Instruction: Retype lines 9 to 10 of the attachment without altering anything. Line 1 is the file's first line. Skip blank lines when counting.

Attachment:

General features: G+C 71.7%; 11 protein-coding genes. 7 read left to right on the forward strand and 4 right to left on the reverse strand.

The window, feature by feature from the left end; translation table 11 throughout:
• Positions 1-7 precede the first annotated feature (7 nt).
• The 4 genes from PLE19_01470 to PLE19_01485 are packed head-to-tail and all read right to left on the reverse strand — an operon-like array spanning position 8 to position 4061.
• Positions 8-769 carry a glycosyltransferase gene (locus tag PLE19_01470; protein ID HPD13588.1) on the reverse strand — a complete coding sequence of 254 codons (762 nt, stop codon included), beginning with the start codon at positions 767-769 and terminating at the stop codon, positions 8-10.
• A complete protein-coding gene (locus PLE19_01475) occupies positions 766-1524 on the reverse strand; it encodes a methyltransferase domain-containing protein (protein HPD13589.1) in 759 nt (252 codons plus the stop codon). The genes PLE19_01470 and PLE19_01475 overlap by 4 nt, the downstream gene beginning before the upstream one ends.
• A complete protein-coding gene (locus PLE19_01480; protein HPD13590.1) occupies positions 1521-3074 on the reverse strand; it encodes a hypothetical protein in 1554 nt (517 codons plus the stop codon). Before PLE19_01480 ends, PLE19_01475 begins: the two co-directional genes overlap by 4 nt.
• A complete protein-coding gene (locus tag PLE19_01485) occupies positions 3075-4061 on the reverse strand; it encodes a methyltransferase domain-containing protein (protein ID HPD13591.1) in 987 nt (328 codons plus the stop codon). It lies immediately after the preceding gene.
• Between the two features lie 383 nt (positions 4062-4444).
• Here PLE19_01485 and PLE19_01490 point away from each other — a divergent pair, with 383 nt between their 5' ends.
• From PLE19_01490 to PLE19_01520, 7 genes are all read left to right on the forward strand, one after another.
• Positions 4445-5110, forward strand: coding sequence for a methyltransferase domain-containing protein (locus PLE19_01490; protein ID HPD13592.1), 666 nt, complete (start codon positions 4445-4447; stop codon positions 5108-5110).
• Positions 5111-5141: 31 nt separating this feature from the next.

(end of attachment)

• Between the two features lie 383 nt (positions 4062-4444).
• Here PLE19_01485 and PLE19_01490 point away from each other — a divergent pair, with 383 nt between their 5' ends.